The government’s failure to support freelance producers has hurt me financially but hopefully current events will spark a long-awaited review of production processes, says Cheri Darbon
It’s incredible how much content I’ve devoured over the last few months – the television and film industry really has managed to keep the public informed and entertained at every hour of the day.
Because let’s face it, the concept of time is somewhat debatable right now. Days roll into weeks that roll into months and it’s disorientating.
The New Yorker’s Helen Rosner describes it as being ”in an infinite present” with ”no future plans, no anticipation of travel or shows or events or celebrations” – pretty bleak, but it’s something we’ve all had to adjust to.
Being a freelance producer has its challenges at the best of times, but now I find myself navigating through unchartered territory. Like many self-employed folk, the government support has been minimal to none.
My last job ended in February and like many I watched my upcoming work drop out, one by one. I’m not eligible for the government’s SEISS because I am newly freelance, a scheme not applicable to so many self-employed.
The government’s only advice was to apply for Universal Credit (a benefit that generally caps at around £400 per month – an amount that doesn’t touch the sides for even the savviest of Londoners).
Eventually my long and winding road to claim Universal Credit was denied due to money designated for tax payments.
Thankfully, that discrepancy has since been overruled and I have applied again, but at the expense of almost ten weeks without any financial support. Thousands of freelancers have fallen victim to these loopholes, leaving us with bleak prospects of making ends meet.
Applying for roles outside TV
Since Covid-19 steamrolled into our lives and television production came to a standstill, I have applied for jobs as a cleaner, supermarket assistant, entry level carer, kitchen assistant and farm picker.
These jobs are receiving thousands of applicants who, like me, don’t fit the description. It’s no surprise rejection emails fill my inbox daily, but what’s the alternative?
As a last resort I am left scrabbling for charitable grants from places such as The Film & TV Charity and The Arts Council. My mental focus ahas been led by how to keep myself afloat financially, often at the expense of my mental health. The fragility of freelancing has made me question whether the risks of this lifestyle are sustainable, yet it’s almost expected in creative industries.
This pandemic has sparked a long-awaited review of the way this industry treats its freelancers. Hopefully we are at a turning point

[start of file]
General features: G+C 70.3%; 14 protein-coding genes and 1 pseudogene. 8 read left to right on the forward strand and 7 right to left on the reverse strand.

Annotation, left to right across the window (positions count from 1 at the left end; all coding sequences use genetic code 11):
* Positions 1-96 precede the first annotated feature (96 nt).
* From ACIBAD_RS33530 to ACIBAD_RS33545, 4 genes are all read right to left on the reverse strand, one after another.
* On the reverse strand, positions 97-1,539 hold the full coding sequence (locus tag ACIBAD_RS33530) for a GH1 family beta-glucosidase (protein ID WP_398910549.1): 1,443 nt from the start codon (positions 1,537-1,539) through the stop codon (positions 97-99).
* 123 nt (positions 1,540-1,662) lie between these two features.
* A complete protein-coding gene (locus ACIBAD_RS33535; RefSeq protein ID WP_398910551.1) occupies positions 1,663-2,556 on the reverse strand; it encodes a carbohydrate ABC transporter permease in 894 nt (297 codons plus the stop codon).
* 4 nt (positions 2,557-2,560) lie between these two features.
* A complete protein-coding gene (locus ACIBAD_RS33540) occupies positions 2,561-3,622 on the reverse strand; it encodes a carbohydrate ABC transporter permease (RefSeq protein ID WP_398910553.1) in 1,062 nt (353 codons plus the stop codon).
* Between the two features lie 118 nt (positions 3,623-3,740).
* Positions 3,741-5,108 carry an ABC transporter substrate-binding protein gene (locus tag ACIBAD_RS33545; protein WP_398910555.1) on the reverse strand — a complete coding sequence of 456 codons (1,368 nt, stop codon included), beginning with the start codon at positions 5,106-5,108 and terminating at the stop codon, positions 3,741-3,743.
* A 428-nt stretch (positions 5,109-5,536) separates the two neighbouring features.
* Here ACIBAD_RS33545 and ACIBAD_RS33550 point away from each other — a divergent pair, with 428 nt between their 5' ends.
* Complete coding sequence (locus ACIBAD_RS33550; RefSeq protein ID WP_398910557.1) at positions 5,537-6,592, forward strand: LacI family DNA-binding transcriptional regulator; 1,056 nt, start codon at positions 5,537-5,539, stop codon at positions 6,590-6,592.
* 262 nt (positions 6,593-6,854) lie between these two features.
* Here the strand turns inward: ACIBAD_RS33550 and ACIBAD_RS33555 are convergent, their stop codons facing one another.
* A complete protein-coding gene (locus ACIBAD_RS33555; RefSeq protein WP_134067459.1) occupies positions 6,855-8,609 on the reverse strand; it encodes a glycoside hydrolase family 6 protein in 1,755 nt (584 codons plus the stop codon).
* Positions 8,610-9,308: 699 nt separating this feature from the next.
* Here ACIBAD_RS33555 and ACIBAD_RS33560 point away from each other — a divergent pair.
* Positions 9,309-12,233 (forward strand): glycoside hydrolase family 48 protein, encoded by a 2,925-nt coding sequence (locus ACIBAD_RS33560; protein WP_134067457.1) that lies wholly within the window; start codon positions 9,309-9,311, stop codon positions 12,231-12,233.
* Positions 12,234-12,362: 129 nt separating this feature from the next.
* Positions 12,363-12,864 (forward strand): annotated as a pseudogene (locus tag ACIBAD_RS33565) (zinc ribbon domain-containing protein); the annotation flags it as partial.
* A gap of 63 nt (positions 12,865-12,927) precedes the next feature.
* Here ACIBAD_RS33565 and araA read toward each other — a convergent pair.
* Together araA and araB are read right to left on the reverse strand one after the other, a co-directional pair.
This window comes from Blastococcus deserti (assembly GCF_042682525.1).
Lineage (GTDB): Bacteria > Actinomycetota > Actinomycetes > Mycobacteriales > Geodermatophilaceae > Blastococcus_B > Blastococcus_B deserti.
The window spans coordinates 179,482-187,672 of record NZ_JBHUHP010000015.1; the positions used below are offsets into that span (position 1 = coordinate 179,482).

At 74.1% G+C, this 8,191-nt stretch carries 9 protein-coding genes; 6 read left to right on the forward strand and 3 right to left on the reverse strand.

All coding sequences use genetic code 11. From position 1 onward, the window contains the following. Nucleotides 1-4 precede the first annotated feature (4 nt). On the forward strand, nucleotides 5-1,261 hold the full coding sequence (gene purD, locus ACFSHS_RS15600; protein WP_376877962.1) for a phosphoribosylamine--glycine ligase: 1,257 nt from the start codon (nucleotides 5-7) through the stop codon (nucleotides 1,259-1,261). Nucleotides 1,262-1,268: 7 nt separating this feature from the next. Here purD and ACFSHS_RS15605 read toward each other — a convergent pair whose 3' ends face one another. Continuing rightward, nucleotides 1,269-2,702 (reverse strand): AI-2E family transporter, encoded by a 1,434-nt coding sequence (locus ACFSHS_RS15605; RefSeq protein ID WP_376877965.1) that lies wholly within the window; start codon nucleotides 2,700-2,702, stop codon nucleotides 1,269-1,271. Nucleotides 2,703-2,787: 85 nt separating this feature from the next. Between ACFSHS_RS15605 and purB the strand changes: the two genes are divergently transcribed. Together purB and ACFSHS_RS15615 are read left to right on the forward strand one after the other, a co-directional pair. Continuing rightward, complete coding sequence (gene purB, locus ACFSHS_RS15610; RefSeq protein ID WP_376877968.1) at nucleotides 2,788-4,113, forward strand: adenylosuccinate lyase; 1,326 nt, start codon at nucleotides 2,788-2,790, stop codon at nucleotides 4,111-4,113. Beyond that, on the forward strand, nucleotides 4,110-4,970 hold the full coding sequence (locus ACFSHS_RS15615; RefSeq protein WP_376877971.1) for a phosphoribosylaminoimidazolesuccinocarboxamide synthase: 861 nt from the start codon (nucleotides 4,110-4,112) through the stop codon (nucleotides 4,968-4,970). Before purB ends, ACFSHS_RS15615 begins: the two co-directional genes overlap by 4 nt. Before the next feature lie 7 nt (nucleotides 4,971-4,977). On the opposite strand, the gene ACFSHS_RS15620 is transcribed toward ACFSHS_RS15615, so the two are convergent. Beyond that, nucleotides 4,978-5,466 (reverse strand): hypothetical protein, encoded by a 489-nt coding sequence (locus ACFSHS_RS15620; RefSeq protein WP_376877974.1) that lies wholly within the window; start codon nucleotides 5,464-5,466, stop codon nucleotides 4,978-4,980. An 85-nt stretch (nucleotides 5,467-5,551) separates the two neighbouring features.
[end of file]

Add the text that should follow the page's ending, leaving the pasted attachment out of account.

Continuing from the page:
I recently tuned into the Broadcast- and ScreenSkills-hosted debate about the precarious nature of freelance work in TV production. There is a comfort in knowing that successful freelancers in film and TV feel the uncertainty that I do, but it also presents a reality that we tend to mask a lifetime of uncertainty as artful risk taking, when really, it’s harsh industry standards.
If anything, this pandemic has sparked a long-awaited review of the way this industry treats its self-employed workforce – something I’m hopeful will trigger meaningful change.
Resources such as ScreenSkills and the BFI Network have become invaluable daily fixtures of mine. I’ve signed up to webinars, roundtables and mentorships so I can be best equipped for my return to work.
I’ve signed up to webinars, roundtables and mentorships, I’ve buried my head in scripts, documentaries, personal promotion and networking, all to provide me some sort of scheduled normality, planning out long days into work-like blocks.
Naturally, this falls apart at times, and sleeping, eating and grappling with the piece of history we’re living through becomes the order of the day.
Mentally it has been challenging. I have been lucky to find some distraction by volunteering at my local foodbank – a focus that’s helping me to deal with feelings of helplessness during this time.
Like so many, I am not a key worker and feel really disconnected to what is happening in our hospitals and care homes, but the truth is, some of us have been on the frontline. I’m learning to gain a wider perspective on this pandemic, while not diminishing my own journey through it.
From snippets captured in the BBC’s Hospital: Fighting Covid-19, we get a glimpse of what it means to be on the frontline, an insight gathered and filmed by our freelance-strong industry
Film and TV will find a new way to function, hopefully a better, fairer way, but until then, we have to support those making that possible – an incomparable risk for which we are all hugely thankful.
Cheri Darbon is a freelance producer with production credits at Sky, ITV and HBO among others